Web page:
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TitleCharacterization of shale pore size distribution by NMR considering the influence of shale skeleton signals
AuthorLi, J; Lu, S; Jiang, CORCID logo; Wang, M; Chen, ZORCID logo; Chen, G; Li, J; Lu, S
SourceEnergy & Fuels vol. 33, issue 7, 2019 p. 6361-6372,
Alt SeriesNatural Resources Canada, Contribution Series 20190109
PublisherAmerican Chemical Society (ACS)
Mediapaper; on-line; digital
File formatpdf; html
AreaBeijing; China
Lat/Long WENS 115.0000 119.5000 38.0000 36.0000
Subjectsfossil fuels; sedimentology; geochemistry; mineralogy; Science and Technology; petroleum resources; hydrocarbons; oil; oil saturation; bedrock geology; lithology; sedimentary rocks; shales; porosity; pore size; pore structure; organic geochemistry; organic carbon; temperature; mineralogical analyses; microfractures; laminations; hydrogen; kerogen; Paleogene; Jiyang Depression; Bohai Bay Basin; Zhanhua Sag; Dongying Sag; Shahejie Formation; Methodology; Phanerozoic; Cenozoic; Tertiary
Illustrationslocation maps; geoscientific sketch maps; plots; tables; spectra
ProgramGeoscience for New Energy Supply (GNES) Canadian Energy Geoscience Innovation Cluster (CEGIC)
Released2019 06 11
AbstractAs a non-destructive method, the proton nuclear magnetic resonance (1H NMR) technique with low echo time (TE, e.g., 0.07 ms) has been increasingly used for characterizing full pore size distribution (PSD) of shales. However, hydrogen contained in some components of the shale skeleton (e.g., kerogen and structural water) also can be detected by NMR in the case of low TE, resulting in a questionable PSD derived directly from the T2 spectra of oil-saturated shale. In this study, eight shale samples with different organic and mineralogical components from the Jiyang Depression, China were investigated with regular NMR, low-temperature nitrogen adsorption (LTNA), NMR cryoporometry (NMRC), and mercury injection capillary pressure (MICP) techniques to propose a corrected NMR approach for characterizing shale PSD by considering the influence of the shale skeleton signals. The NMR relaxation characteristics (e.g., T2 spectra and T1-T2 map) of as-received shale, solvent-extracted and dried shale (EX), and oil-saturated shale (OS) were discussed to reveal the NMR response from the shale skeleton itself at T2 below 1 ms on the T2 spectra. With the new approach, the NMR T2 spectra of oil occurring in the OS shale were first obtained through inversion of the differentiated T2 decay curves between the T2 decay curves of the EX shale and OS shale and were then converted to PSD by combination of LTNA, NMRC, and MICP results. For pores with T2 less than 1 ms, the PSD obtained from NMR T2 spectra of the oil signals only compared well with the results of LTNA and NMRC, with a relative error of less than 15% in pore volume. In contrast, the relative errors of PSD obtained directly from the NMR T2 spectra of oil-saturated shales were up to 134%. It was found that the higher total organic carbon shale contained, the larger errors in the PSD profiles, pore volume, and porosity that were calculated directly from the oil-saturated shale's NMR T2 spectra. Compared with the traditional NMR methods, the corrected approach can provide a more accurate PSD for shales, especially for those organic-rich ones.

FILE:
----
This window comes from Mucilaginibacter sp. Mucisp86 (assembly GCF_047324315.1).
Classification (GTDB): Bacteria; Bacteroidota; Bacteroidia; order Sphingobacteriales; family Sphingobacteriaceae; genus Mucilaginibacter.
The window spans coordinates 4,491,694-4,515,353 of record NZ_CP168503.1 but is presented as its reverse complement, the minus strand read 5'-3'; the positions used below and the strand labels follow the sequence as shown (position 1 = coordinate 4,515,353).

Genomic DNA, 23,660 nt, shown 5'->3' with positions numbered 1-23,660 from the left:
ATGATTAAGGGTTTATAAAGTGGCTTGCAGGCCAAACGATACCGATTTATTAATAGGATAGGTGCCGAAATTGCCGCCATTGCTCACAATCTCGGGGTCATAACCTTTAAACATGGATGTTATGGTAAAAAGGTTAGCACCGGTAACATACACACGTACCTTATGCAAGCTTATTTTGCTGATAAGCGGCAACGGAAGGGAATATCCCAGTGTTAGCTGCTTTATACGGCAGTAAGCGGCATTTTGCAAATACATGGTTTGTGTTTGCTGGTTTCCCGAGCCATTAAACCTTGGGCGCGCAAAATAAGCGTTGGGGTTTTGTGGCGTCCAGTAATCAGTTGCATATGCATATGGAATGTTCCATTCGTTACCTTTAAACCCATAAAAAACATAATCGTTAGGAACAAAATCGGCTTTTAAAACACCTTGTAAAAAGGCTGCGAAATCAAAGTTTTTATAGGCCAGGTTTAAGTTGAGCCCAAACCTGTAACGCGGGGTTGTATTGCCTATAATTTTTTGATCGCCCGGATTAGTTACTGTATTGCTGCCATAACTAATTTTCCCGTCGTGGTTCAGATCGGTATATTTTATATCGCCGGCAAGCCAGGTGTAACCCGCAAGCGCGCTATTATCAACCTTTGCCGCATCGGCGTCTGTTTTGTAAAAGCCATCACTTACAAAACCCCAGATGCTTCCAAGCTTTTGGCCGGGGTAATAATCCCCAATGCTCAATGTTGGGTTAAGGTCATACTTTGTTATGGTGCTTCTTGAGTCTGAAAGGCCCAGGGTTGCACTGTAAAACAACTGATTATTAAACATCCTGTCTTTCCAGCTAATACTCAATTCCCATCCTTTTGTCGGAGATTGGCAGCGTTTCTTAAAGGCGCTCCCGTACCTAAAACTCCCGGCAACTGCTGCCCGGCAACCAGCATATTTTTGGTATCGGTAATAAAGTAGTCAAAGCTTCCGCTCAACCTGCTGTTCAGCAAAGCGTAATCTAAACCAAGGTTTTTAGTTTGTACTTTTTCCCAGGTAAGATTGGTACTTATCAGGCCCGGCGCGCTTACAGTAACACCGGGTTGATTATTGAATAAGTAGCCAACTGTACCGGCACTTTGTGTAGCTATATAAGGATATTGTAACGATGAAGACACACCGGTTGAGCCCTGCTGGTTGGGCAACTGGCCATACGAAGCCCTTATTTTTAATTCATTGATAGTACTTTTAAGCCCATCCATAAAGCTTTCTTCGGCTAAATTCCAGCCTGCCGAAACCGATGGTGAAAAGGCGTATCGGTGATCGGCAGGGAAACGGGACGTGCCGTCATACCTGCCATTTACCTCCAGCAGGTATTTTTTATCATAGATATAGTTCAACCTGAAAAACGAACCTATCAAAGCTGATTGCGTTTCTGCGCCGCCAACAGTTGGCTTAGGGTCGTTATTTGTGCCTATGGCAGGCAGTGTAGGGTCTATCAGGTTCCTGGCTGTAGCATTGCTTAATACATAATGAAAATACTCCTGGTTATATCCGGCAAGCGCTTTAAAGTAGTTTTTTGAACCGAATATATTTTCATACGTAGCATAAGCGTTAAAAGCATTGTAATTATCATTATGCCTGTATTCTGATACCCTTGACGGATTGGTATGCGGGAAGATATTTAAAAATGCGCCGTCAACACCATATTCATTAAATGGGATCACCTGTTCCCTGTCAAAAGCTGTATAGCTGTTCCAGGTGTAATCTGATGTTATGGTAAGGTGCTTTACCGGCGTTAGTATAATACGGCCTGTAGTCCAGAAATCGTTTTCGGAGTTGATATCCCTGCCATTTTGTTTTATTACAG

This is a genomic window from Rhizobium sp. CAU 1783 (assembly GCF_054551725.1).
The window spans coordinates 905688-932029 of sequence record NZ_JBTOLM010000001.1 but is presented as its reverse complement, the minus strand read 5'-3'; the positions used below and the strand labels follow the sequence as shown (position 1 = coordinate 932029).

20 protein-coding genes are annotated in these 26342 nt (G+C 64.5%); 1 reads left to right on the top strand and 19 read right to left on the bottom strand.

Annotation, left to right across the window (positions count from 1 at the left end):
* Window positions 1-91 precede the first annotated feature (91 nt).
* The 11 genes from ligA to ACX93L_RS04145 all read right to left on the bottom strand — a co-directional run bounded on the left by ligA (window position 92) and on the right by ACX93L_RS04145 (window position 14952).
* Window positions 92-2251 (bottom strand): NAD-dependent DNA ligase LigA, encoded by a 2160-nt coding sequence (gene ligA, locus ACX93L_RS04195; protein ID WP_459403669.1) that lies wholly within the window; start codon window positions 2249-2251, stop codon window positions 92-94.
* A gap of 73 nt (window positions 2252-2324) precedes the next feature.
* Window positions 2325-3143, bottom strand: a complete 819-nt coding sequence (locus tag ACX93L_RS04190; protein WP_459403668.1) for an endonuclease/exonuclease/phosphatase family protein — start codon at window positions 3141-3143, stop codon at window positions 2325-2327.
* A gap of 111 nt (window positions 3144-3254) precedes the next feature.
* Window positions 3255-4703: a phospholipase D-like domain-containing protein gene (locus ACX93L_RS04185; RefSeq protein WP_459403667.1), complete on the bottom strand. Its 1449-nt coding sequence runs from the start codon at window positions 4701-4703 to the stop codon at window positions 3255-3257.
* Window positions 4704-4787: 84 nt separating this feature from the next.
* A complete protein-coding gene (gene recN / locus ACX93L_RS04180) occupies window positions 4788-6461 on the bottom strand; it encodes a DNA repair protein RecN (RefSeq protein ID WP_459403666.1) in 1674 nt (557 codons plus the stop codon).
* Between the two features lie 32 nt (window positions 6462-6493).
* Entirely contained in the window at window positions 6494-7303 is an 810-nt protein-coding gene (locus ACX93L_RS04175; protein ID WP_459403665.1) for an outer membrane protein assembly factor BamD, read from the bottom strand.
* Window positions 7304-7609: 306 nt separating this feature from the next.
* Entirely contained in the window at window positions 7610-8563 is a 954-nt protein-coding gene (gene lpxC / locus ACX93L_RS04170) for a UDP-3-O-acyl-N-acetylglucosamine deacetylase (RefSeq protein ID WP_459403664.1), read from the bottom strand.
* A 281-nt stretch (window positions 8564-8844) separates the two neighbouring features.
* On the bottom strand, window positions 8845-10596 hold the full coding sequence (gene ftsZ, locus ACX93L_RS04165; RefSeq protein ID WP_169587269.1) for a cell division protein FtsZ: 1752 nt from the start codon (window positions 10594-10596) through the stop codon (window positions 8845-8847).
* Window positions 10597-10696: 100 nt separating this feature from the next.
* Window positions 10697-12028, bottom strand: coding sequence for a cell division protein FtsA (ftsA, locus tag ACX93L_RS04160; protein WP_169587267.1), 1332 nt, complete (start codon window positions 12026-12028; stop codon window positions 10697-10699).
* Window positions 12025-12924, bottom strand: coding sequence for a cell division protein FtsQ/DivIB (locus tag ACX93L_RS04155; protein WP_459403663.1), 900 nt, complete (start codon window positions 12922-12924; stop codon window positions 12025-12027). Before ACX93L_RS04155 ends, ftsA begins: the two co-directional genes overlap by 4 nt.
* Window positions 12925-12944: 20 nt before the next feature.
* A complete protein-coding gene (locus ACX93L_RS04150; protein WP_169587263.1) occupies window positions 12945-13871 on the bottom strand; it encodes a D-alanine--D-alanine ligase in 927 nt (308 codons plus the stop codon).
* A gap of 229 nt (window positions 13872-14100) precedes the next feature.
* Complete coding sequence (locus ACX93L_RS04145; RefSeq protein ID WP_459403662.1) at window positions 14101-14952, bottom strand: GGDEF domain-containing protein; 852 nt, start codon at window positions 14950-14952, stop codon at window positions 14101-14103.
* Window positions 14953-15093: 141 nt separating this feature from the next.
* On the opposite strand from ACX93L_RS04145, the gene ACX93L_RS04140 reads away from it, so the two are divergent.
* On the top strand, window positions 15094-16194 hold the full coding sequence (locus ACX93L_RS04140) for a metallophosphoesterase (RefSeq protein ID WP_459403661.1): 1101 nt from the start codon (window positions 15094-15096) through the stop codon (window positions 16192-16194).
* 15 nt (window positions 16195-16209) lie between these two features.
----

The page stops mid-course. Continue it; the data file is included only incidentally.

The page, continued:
Summary(Plain Language Summary, not published)
Proton nuclear magnetic resonance (H NMR) technique has been used in this study to characterize the pore size distribution of shale samples. It was found that hydrogen contained in the solid components of shale such as kerogen (i.e., insoluble solid organic matter) and water bound to the clay minerals can produce significant NMR signals on the T2 spectra, and thus significantly affect the pore characters derived directly from the T2 spectra of a shale sample. A new approach was proposed here to estimate a shale pore size distribution by using the differential T2 spectra between the T2 spectra of solvent extracted shale and the T2 spectra of the then oil-saturated shale. Compared with the traditional NMR methods, the corrected approach provides a more accurate PSD for shales, especially for those organic-rich ones.

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